2. A 78 year old friend received a letter from the NHS (not her GP practice) asking if she’d like to book a covid vaccine jab. Accompanying this was a letter giving the details in:
    Arabic, English, Bengali, Spanish, Farsi, Gujarati, Hindi, Kurdish, Chinese, Nepali, Punjabi, Polish, Romanian, Somali, Albanian, Tagalog and Urdu.
    Why no French, German, Greek Italian etc. etc. etc?

  3. You’ve mistyped that penultimate sentence, putting “are” instead of “should be”. Alas, the way you’ve put it is not true often enough.

  4. The foreign-language figures in that table are for those whose native language is not English. For accurate translation of foreign languages INTO English, the rule is that the translator must always be a native English speaker. It’s the only way to get a translation which doesn’t read like something out of Google Translate.

    I spent several years back in the ’80s translating patents and medical literature, where getting it precisely right was utterly essential, and can assure you that we do need a certain number of native English speakers with good and detailed knowledge of French, German and everything else, just to keep the legal engine alone running smoothly.

    Whether we actually need more of them is another matter, of course. (I got out of it all those years ago because the pay was rubbish, which would suggest we might already have enough.) But I thought the point needed making.

    • Presumably, you’ve got the knowledge of the (two) language(s) involved, plus some sort of specialist domain knowledge to spot the specific errors that would cause serious grief.

      Which is easier to a) learn or b) automate?

      (Briefly knew someone doing translation work around 2008 or so – pay was still shit.)

      • Ditto – knew somebody where translating work was such shit pay, getting elected as a local councillor was a pay rise.
        (And before you rant about how much councillors are paid, it’s shit. 11K a year for a full-time job when I was one eleven years ago. It was less than minimum wage then, and it’s less than minimum wage now.)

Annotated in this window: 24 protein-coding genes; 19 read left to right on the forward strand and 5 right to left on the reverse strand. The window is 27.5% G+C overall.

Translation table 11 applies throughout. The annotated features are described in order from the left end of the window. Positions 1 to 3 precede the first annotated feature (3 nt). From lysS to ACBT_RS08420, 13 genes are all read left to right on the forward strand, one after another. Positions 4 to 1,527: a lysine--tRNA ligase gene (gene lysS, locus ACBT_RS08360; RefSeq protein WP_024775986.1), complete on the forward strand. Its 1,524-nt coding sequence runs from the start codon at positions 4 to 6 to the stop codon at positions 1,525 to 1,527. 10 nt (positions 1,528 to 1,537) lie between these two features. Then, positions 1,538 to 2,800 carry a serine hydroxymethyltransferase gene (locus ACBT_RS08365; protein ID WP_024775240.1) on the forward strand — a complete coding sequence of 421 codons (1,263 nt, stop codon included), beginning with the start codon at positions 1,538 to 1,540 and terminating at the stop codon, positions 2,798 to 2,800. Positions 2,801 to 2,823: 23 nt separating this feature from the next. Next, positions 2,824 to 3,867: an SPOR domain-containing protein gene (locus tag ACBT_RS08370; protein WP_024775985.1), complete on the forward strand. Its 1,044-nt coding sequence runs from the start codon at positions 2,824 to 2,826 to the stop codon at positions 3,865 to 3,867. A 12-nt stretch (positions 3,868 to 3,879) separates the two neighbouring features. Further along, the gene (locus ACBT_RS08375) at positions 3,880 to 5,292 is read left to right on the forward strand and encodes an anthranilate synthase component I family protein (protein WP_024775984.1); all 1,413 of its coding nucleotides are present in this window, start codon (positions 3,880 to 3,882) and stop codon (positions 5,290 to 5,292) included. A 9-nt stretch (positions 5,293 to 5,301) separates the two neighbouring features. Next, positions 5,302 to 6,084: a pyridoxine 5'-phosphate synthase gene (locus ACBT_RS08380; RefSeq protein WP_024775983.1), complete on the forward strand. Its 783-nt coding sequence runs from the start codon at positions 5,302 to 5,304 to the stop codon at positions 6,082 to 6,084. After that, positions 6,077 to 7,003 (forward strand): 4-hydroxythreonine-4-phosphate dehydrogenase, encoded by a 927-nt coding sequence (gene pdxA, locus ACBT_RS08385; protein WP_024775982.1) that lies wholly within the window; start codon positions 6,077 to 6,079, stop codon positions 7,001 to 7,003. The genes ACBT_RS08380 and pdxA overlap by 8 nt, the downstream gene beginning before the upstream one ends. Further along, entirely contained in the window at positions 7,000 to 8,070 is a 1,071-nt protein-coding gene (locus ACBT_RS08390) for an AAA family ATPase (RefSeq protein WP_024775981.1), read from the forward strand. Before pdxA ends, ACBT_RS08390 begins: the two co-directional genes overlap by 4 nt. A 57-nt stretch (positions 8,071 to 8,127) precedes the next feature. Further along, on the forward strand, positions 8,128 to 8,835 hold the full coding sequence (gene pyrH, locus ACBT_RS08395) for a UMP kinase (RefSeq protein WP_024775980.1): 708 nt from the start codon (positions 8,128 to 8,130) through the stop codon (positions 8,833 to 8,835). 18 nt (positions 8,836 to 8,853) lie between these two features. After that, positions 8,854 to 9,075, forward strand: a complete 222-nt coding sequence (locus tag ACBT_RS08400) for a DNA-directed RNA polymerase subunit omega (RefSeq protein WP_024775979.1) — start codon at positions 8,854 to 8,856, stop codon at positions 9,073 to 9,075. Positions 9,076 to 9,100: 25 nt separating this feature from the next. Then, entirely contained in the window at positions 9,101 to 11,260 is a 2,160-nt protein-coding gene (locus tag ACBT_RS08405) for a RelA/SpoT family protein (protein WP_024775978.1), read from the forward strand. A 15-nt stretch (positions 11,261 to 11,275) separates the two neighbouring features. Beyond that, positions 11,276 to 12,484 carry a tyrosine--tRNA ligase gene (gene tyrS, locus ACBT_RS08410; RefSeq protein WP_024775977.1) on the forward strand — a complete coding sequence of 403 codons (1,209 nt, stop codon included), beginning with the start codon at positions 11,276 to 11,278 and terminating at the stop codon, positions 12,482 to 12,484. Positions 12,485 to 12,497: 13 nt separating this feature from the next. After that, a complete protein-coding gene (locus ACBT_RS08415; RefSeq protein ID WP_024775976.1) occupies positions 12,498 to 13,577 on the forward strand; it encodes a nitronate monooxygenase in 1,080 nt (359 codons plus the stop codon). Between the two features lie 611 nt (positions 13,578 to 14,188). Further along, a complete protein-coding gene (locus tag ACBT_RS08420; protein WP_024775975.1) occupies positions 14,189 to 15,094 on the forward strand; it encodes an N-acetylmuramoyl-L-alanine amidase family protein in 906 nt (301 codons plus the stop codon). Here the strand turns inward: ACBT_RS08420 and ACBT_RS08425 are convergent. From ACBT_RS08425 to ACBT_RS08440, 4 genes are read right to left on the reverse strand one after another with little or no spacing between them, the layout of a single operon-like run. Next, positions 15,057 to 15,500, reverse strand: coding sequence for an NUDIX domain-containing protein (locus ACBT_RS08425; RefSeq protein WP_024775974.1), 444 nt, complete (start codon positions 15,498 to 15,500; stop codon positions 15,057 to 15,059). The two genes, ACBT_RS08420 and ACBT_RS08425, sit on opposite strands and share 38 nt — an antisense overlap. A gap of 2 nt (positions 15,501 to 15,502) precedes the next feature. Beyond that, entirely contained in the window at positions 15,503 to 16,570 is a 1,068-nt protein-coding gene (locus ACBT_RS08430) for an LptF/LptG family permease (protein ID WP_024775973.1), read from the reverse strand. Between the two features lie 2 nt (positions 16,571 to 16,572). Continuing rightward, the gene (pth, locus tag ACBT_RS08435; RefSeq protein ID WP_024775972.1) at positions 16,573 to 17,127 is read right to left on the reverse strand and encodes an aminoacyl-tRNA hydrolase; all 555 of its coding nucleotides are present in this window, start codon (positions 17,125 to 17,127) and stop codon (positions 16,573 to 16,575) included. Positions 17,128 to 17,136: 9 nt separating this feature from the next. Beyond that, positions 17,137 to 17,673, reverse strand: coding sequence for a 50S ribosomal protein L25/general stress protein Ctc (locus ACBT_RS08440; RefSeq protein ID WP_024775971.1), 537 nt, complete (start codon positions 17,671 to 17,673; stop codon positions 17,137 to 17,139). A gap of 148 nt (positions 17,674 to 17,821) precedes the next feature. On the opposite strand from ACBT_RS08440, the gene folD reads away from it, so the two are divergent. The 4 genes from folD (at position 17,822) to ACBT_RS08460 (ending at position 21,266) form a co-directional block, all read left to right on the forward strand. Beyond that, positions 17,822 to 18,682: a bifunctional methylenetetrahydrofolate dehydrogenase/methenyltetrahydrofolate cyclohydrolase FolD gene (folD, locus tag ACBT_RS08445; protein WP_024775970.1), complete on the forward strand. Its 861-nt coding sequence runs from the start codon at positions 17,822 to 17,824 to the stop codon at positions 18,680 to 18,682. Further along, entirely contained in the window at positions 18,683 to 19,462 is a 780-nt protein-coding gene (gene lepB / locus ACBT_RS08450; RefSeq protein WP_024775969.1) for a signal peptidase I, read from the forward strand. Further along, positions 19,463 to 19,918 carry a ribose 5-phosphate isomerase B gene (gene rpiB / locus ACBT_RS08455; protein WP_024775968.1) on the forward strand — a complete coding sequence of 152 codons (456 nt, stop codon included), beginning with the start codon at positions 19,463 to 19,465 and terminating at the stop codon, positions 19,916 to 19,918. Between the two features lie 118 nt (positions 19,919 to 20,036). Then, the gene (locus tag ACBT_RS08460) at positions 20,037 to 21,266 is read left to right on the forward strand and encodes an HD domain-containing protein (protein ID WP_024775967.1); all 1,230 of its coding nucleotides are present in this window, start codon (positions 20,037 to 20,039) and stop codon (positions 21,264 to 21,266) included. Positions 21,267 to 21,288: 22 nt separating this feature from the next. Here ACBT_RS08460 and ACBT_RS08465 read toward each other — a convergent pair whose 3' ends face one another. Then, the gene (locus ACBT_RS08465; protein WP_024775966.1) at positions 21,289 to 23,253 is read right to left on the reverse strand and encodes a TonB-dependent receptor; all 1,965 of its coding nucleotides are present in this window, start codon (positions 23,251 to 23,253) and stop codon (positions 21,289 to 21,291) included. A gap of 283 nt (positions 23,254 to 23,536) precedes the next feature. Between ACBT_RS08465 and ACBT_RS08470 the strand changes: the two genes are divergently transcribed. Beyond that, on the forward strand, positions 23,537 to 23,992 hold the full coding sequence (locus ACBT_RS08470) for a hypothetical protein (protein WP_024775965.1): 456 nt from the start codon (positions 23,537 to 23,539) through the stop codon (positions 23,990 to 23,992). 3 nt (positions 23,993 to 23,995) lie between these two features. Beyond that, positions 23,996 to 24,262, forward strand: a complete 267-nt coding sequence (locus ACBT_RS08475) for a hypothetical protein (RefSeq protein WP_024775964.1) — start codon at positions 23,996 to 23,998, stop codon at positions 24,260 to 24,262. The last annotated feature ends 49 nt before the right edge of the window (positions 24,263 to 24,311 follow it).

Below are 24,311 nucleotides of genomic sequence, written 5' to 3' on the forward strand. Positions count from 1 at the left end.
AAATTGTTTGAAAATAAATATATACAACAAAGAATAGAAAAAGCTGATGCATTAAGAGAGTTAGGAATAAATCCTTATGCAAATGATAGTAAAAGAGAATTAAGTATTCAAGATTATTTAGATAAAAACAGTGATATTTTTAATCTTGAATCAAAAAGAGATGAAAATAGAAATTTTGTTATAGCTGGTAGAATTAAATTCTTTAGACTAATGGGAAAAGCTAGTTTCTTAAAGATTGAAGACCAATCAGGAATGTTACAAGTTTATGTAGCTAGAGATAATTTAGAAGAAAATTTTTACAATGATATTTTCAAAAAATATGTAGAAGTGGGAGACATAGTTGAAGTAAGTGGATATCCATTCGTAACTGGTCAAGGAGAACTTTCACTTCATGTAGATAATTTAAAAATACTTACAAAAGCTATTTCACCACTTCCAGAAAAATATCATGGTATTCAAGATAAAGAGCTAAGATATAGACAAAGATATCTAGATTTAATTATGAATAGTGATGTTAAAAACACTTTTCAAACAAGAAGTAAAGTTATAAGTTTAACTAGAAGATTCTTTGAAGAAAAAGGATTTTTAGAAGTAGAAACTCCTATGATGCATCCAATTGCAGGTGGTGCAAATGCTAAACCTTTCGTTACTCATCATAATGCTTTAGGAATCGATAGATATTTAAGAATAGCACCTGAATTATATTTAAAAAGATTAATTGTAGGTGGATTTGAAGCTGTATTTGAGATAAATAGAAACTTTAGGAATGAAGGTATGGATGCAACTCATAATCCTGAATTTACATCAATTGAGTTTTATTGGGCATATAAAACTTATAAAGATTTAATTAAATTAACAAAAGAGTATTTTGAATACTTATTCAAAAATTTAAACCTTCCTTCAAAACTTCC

• I’ve done some work taking stuff translated by non-native speakers and cleaning it up so, yes, I take the point. But it’s also true that a large number of those foreign born will end up producing properly bilingual children along the way….

  5. Speaking another language is wonderful, if only for the insights it grants into another culture. But if your primary language is English, the practical value is quite small, it being useful mainly (a) for holidays and (b) if you want to work in a foreign country. And the latter only applies to a local operation – most multinationals insist on English as their primary language, even the French one I used to work for.

    There, I was given 1-1 tuition to improve my O-level French to the point where I could communicate with my colleagues in the Paris Head Office, but in practice, after a few minutes of politesse we would usually drop back into English because, while I spoke French once or twice a week, they were using English once or twice an hour, to talk to German, Japanese, American (etc) colleagues. And if there’s a multinational meeting, what’s the common language likely to be?


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expunct (ɪkˈspʌŋkt)
VERB (transitive)
1. to delete or erase; blot out; obliterate
2. to wipe out or destroy